4 May 2005, No. 3
Rhianna Tyson | WILPF
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Yesterday, the Review Conference continued to plod on through its poorlyattended General Debate, even as the prolonged lack of an agenda threatens the continuance of the Conference itself. While President Duarte acknowledged that some progress has been made on particularly sticky points (without divulging further details), the time remaining for serious work is running out.
The second day of the General Debate perfectly demonstrated the type of polarization that has mired so much of the international disarmament machinery. On one side of the spectrum, there are States such as Sweden, South Africa and Indonesia, which remain determined to use the Review Conference to strengthen the disarmament commitments under the treaty and accelerate the implementation of agreements already reached. For these countries, which are equally worried about proliferation of nuclear weapons, they rightly understand, as South Africa noted, that “(t)hose who rely on nuclear weapons to demonstrate and exercise power should recognize that such dependence on weapons of mass destruction only serve to increase insecurity rather than promote security, peace and development.”
On the other side of the spectrum, there are States such as Poland and South Korea, which failed to even mention the word “disarmament” in any substantive way. After espousing support for a laundry list of non and counterproliferation measures such as the Proliferation Security Initiative, Security Council Resolution 1540 and the Global Threat Reduction Initiative, Poland called upon the Conference to “avoid our energy being wasted on petty and secondary issues.” Then there are other delegations, such as Slovakia, which, while viewing the Final Document of the 2000 Review Conference as “highly relevant and of particular importance,” continue to prioritize nonproliferation of nuclear weapons as an issue “at the very top of the international danger list.”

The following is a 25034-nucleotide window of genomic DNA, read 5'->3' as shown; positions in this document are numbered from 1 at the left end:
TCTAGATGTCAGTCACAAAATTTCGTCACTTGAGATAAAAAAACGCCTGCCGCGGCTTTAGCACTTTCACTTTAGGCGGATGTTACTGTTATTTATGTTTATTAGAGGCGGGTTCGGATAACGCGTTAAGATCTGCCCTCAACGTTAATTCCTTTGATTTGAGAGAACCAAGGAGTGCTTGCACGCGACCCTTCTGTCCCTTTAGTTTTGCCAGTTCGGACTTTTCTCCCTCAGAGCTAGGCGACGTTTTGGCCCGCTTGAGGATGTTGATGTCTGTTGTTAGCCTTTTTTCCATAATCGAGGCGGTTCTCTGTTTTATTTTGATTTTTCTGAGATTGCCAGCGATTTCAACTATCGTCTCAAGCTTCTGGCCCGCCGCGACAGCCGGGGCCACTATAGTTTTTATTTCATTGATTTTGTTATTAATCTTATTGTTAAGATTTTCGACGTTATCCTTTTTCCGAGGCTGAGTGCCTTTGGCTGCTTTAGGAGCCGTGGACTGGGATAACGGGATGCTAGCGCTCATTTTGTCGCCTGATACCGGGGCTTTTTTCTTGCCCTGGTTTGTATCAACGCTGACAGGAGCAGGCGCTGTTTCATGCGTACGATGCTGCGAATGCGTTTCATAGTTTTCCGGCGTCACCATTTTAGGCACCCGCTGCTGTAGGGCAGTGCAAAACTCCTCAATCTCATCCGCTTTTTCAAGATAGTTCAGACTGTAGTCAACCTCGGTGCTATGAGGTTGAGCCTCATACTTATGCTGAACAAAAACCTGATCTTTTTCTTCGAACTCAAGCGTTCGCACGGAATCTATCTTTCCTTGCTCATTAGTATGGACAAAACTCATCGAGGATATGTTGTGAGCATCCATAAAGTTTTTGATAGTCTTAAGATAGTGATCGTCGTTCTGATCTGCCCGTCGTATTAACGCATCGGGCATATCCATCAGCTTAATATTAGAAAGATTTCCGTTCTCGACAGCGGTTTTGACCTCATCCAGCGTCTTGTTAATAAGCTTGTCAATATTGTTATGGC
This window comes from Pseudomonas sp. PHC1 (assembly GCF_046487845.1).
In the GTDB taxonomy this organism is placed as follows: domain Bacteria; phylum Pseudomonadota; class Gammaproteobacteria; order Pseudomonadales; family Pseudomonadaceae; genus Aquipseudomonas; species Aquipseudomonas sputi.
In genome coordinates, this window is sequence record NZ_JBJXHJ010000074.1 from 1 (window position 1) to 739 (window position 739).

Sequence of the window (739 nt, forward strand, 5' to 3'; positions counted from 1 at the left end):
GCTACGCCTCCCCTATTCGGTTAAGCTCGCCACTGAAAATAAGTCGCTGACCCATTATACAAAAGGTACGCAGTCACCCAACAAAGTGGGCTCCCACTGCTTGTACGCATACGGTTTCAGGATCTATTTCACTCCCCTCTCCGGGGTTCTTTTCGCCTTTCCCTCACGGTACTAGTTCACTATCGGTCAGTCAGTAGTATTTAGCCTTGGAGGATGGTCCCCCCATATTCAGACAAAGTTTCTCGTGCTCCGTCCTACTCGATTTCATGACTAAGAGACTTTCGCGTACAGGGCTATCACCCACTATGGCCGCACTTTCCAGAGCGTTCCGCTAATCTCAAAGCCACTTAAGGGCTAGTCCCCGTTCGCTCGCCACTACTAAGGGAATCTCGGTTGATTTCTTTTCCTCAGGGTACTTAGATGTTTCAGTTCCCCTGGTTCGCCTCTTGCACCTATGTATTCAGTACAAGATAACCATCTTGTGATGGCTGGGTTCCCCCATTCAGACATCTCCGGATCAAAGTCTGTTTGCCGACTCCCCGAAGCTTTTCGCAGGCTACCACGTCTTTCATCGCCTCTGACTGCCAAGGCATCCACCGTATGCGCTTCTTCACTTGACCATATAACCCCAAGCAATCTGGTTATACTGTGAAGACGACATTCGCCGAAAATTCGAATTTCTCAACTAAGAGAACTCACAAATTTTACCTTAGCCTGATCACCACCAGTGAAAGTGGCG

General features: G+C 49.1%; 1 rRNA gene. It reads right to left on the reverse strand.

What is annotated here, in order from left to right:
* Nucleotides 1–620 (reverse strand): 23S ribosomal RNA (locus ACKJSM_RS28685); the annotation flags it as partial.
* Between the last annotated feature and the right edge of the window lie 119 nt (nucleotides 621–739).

To make matters worse, we have also seen some significant backtracking and weakening of expectations of our international disarmament and nonproliferation regime. Almost a year after the US announced that it no longer supports the previouslyagreed upon Shannon Mandate as a basis for negotiations of a Fissile Materials CutOff Treaty, we hear more and more delegations dropping references to the need for this treaty’s verifiability, such as Kyrgyzstan, Poland, China, Russia and Slovakia.
Some lip service is paid to universalization of the Treaty, as well as early entryintoforce of the CTBT, by both disarmament and nonproliferation advocates. (Though perhaps we need to clarify for the delegates the meaning of “early”, which surely was not intended to mean nine years the time that has passed since the negotiation of the CTBT concluded.)
Kazakhstan expressed hope that the Review Conference works to universalize not only the Treaty, but also the responses of States when dealing with suspected cases of nonproliferation. “Some States are punished upon mere suspicion that they might possess weapons of mass destruction; others are constantly warned about the harmful nature of such a policy course or censured by means of unilateral embargo, while still others May 4, 2005
are simply forgiven.” Hence Kazakhstan recognized a need to adopt “a unified and fair approach” to handling these cases. Equally, they maintained, there should be standardized mechanisms in place “that reward States for honoring…their NPT obligations.
At this stage in the game, States parties are becoming increasingly concerned with the prospects of a failed Review Conference; the perceived need to adopt a final document at all costs seems to be growing. Perhaps Sweden’s assertion that, to do otherwise, would “weaken our collective security” and make us “all be losers.” Perhaps it is the low expectation of this Review Conference that dissuaded governmental representatives from filling the floor of the General Assembly, which remains, two days into this seemingly historic event, eerily empty, with just a dozen or so governments at their seats at any given time.
Though perhaps the delegates, cognizant as Indonesia is of the “unprecedented opportunity” of the Review Conference, are squirreled away somewhere, ironing out the remaining disagreements over a program of work, rather than sitting in the GA hall, listening to the somewhat predictable General Debate.
So perhaps, then, progress isn’t always visible to the naked eye. Perhaps, just like the unobservable poison of radioactivity, the Conference that will save the world from the scourge of nuclear weapons has begun in the rays of invisible progress, sorted out behind the scenes, away from the spotlights of the General Assembly and the watchful eye of civil society.
But just as civil society i.e., hibakusha, downwinders, physicians, mothers and scientists is needed to shed light on the invisible dangers of the nuclear age, perhaps it is precisely this type of public attention that will illuminate the potential successes of this meeting as well.